Slide of Airport Beach on Maui

Pulled from the depths of a file cabinet: Sunset, Airport Beach, Ka’anapali, Maui, Summer of 1990.

I’ve been blessed to have grown up with camera in hand, and a family that support my addition to film.  Since I started capturing light back in the mid ‘70s, I’ve amassed a sizable collection of images, taking nearly 12 terabytes of storage on my server, four, 4-drawer file cabinets of sleeved slides and three large boxes of yet-to-be-cataloged-and-sleeved slides. Don’t ask me how many images total I have, as there isn’t enough ibuprofen in the world to cover that headache. Let’s just say I’ve got kajillion images.

The other day, I was chatting with one of my old Motor Trend cohorts about “the good ol’ days,” when we’d jump into new or pre-production vehicles, wring them out, take pictures, write the stories, and somehow got a paycheck out of it. Reminiscing about one particular trip to California’s wine country, I decided to go searching or some of the outtakes I’d shot and kept.

Rummaging through the hanging slide sleeves, I came across a group of images I’d shot some 20 years ago while visiting my grandparents here on Maui. There were shots of Wailua Falls before most of the water had been diverted for irrigation; Sunrise from Haleakala back when the bike tours would start from inside the park; and sunset in Honokowai.

The bulk of these images had been tucked away because the exposures were off, or I just didn’t think they were worthy enough to have a print made, at least without some serious darkroom time. But looking at them now, and working with the latest advancements in scanning and image processing, I wondered if maybe now’s the time to scan a few shots from the archive and breathe new life into them?

I walked over to my old light table, which I had stuffed into a corner of my studio many moons ago, and cursed myself for using it as catch all for miscellaneous “stuff” I hadn’t had the heart to throw out or donate yet. Twenty minutes later, the plastic cover was removed, both 5,000K fluorescent bulbs were warming up and I’d pulled a handful of slide sleeves out of the file cabinet.

Placing them on the light table, I felt as though I had time warped back to the early ‘90s. Peering through the loupe at each slide, I marveled at the tight grain structure I loved about shooting Fuji Velvia 50, the great contrast and vibrance the slides possessed. It also brought back a deluge of memories: The brown Ford Taurus station wagon that my grandparents had, which didn’t show the Maui dirt all that bad, but the rear hatch drove you crazy with an incessant squeak over every bump in the road; Having to dodge the Kiawe trees (and their thorns) at Airport Beach (The Honua Kai now resides upon the old Ka’anapali Air Strip) and freaking out after putting the 40th roll of film into the Canon A2 (after three days of shooting), and dreading the credit card bill after ordering two more bricks from B&H, and having them overnighted to Maui.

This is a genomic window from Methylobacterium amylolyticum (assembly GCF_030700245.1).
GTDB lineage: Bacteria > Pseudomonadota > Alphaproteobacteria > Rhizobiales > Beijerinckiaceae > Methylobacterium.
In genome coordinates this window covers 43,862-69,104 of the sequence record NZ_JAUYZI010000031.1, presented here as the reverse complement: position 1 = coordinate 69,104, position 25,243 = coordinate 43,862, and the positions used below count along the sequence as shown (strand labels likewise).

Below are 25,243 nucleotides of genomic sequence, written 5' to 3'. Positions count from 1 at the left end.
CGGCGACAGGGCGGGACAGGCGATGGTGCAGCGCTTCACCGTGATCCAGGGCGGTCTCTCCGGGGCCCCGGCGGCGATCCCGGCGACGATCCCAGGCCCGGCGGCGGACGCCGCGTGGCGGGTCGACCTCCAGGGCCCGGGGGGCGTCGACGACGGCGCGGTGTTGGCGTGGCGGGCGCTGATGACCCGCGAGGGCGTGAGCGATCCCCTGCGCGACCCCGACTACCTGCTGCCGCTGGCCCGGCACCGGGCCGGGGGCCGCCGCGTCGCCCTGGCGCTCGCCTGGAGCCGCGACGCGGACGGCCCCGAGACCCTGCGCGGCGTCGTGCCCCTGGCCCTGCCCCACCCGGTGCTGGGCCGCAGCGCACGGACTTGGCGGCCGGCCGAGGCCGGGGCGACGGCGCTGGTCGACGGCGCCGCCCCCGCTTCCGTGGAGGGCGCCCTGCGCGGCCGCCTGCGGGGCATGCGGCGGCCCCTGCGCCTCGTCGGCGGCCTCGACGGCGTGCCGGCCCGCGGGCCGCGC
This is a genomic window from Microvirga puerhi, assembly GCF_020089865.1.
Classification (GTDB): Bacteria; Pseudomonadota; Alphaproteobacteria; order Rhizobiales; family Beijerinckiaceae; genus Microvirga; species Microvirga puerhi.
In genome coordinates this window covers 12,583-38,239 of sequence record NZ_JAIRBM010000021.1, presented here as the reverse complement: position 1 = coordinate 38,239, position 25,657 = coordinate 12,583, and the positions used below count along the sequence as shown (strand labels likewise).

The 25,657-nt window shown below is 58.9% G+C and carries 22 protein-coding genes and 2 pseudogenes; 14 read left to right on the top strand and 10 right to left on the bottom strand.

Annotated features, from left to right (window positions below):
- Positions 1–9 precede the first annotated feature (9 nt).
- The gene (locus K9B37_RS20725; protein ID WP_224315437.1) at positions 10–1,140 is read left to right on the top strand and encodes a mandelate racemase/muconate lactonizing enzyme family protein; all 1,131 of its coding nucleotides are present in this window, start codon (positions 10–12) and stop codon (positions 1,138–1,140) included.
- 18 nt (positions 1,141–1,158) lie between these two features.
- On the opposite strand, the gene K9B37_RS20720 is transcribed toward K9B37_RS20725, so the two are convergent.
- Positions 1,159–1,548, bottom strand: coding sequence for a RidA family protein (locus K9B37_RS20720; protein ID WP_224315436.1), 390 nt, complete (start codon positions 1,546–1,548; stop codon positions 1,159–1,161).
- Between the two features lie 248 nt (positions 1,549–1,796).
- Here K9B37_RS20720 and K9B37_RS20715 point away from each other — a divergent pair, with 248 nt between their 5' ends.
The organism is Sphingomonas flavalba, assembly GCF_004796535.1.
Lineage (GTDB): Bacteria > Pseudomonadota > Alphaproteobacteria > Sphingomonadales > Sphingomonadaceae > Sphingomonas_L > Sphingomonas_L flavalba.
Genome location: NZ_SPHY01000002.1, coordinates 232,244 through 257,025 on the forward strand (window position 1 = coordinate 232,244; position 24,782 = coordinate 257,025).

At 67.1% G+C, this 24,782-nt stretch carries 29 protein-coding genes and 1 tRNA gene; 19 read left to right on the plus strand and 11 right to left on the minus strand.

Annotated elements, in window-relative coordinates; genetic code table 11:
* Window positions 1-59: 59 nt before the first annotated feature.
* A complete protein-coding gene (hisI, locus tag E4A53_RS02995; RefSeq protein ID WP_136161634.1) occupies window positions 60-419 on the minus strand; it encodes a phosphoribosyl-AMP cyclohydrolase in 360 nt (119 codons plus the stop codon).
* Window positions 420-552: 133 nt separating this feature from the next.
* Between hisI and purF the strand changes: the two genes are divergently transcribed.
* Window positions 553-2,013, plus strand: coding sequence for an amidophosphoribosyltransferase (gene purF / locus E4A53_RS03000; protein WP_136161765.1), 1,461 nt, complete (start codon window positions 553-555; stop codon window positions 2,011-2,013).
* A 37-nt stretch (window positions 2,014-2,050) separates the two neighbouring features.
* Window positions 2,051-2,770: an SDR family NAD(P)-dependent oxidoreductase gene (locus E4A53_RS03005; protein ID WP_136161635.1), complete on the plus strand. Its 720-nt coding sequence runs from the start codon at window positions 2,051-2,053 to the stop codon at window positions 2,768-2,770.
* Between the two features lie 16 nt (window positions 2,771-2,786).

I selected a few images to scan, and fired up the Nikon CoolScan V ED and waited for the familiar “ba-boomp” tone from the computer telling me the device had been recognized, only the computer never “ba-boomped.” I grabbed my Wacom pen, selected Start, and then All Programs and scrolled down to…

Wait. There’s no Nikon folder. Where the heck is the Nikon folder? Then the Gray Matter started working. I had the software installed on an older PC that was running Windows XP, and now was my file server running Windows 7 Professional.

I thought, “No worries. I’ll just pop in the Nikon CD and load the driver and software into my desktop and go from there.” It sounded good at the time, until I got an incompatibility error message. Ahhh yes, XP is 32 bit and Windows 7 is 64 bit. A quick trip to the Nikon Site and… “The use of Nikon Scan software with Windows 7 (any version), or Mac OS 10.5.x or later, or any 64- bit operating system (including 64-bit, 32-bit or Compatibility mode) is not supported. We suggest trying a third party software option such as VueScan from or SilverFast software.”


Visiting the SilverFast Site, their Ai Studio 8 software best replaces the NikonScan software I had, plus offers the bonus of built in, automatic calibration – a necessity for accurate scans. ‘Cept I don’t feel like paying 300 bucks for software I will only occasionally use. Punching in the Hamrick Software site, I started looking at their ViewScan program, it includes everything SilverFast does, plus upgrades forever are free, and it only costs $80.00.

I downloaded the fully working trial, made a scan, fell in love, and bought a license.

The scans were incredibly accurate and crisp. Pulling the first one into Photoshop’s raw file converter, I was amazed at the detail I could pull out of the waves using the Clarity and Shadows sliders. With minimal effort, I was able to transform the image into a sellable piece. So now I’ve put an addition to my to-do list: Scan back in time.

Soon, I’ll plug in the automated slide feeder, drop in 50 chromes and let the CoolScan do its thing and play with some images from the past. I can’t wait to get a hold of the slides from the 70’s. It’ll be fun to relive a part of my youth, this time without acne!